Reading Joshua Rothman’s musings on the impermeability of Wuthering Heights to screen adaptation, I hoped that he would nod to Abismo de pasión, Luis Buñuel’s early fifties Mexican soaper in which the novel’s hysteria and violence are unmistakeable. It’s possible that the film’s $26 budget and kabuki acting were the means by which Buñuel preserved Emily Brontë’s spirit; like the other films from his Mexican period, bits of surreality kept him awake. I haven’t seen it since checking out my university library’s VHS copy in the mid nineties; the tape transference seemed to require rubbing the film with sand, so I don’t doubt its grotesque visual qualities contributed to my sense that unlike, say, the purchasing of shoes the best effects require low budgets.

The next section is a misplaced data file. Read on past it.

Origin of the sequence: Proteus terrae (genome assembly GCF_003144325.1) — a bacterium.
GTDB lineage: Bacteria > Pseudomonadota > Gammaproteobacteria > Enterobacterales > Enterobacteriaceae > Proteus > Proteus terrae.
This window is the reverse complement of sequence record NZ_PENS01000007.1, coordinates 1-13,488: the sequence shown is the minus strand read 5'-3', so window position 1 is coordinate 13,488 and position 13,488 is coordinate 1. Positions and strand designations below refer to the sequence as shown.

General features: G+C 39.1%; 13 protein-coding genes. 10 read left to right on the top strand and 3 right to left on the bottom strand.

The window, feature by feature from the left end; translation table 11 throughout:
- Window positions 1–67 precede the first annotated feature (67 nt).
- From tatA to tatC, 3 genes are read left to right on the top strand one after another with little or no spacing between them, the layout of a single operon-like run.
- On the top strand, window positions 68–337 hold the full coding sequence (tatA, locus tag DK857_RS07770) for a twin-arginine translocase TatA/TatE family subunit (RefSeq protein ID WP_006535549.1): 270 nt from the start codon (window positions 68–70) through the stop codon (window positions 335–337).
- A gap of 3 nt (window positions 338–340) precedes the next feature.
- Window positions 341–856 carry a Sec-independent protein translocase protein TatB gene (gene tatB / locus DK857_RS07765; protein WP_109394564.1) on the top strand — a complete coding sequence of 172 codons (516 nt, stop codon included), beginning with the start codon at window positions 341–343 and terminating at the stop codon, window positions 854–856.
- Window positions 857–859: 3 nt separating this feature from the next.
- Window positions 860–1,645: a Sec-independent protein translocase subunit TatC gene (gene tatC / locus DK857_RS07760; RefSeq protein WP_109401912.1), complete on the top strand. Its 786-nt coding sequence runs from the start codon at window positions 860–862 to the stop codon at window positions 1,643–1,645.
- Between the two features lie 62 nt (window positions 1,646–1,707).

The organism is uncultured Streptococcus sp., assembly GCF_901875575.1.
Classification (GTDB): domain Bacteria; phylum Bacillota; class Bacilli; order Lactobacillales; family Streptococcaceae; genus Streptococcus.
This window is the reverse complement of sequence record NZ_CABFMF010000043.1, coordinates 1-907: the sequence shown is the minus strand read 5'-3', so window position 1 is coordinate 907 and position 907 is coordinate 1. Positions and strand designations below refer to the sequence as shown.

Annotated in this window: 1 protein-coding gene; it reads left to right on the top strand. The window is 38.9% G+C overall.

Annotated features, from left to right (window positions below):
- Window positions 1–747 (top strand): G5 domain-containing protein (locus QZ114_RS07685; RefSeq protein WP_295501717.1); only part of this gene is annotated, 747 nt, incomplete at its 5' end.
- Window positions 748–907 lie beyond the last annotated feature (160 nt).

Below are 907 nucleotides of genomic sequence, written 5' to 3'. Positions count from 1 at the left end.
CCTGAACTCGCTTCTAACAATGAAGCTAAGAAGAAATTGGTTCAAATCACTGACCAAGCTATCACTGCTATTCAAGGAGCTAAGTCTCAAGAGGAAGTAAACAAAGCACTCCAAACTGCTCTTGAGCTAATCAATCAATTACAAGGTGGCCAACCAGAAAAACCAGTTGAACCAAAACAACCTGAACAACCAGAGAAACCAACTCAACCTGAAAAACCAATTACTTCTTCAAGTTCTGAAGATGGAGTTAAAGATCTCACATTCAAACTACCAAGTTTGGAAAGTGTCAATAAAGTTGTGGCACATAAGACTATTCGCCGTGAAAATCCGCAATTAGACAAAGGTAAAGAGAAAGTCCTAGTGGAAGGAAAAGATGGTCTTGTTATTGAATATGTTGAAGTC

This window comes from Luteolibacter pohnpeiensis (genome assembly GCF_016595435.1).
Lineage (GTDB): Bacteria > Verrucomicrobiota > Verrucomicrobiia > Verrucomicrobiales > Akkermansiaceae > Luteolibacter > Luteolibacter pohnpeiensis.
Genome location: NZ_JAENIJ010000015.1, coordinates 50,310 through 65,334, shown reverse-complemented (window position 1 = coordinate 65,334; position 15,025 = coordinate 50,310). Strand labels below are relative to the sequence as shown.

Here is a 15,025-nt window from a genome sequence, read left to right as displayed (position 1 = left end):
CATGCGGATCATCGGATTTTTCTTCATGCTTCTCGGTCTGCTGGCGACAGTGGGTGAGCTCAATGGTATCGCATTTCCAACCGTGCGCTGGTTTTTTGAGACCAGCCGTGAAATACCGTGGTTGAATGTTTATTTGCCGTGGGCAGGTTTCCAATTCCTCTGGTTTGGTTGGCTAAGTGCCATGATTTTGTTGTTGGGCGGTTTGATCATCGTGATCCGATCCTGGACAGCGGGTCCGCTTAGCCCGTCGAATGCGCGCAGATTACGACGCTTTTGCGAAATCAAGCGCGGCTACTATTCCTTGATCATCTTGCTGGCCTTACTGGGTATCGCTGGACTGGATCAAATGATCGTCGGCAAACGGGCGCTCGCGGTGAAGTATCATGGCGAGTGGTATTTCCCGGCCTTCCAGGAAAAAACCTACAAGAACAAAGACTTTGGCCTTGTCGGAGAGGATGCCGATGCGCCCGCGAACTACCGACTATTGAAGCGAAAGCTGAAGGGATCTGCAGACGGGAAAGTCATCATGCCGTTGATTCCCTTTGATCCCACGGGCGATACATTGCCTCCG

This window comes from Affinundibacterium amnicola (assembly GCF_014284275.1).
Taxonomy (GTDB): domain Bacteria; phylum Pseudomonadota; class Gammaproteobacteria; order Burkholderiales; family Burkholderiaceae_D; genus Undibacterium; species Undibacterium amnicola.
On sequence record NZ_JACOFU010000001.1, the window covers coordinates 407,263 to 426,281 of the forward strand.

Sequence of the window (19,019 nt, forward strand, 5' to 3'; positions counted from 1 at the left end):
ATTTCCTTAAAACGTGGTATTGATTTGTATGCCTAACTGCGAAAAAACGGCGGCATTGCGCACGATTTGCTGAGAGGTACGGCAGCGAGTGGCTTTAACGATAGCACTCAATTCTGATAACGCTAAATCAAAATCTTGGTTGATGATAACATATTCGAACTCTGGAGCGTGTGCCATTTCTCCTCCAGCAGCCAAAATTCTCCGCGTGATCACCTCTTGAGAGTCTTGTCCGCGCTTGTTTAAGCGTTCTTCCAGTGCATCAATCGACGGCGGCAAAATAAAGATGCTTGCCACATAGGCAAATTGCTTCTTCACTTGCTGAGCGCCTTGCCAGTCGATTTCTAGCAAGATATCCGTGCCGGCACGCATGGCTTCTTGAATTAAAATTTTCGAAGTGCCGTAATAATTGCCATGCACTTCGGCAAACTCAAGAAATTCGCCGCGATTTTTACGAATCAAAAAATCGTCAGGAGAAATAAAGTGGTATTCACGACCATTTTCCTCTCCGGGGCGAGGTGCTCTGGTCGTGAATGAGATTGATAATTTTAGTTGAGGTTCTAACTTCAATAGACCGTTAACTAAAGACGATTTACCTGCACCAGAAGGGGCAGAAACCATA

The first “adult” novels I read at thirteen were Jane Eyre and Wuthering Heights. Part of the affront that Brontë’s novel represented at the time was disentangling a genealogy in which Earnshaws, Lintons, and Heathcliffs trade names like Heathcliff himself trades insults with, well, everyone in earshot. During the violet hour of a period when my radical Catholicism was untested, the paganism of WH floored me. Instead of a benevolent god, the novel shows characters who aren’t human so much as mistakes of the earth like fungi or tree stumps. They’re riven by passions which drive them to punish their beloveds. Hate has rarely felt like a natural consequence of love. Not even a consequence: a synonym.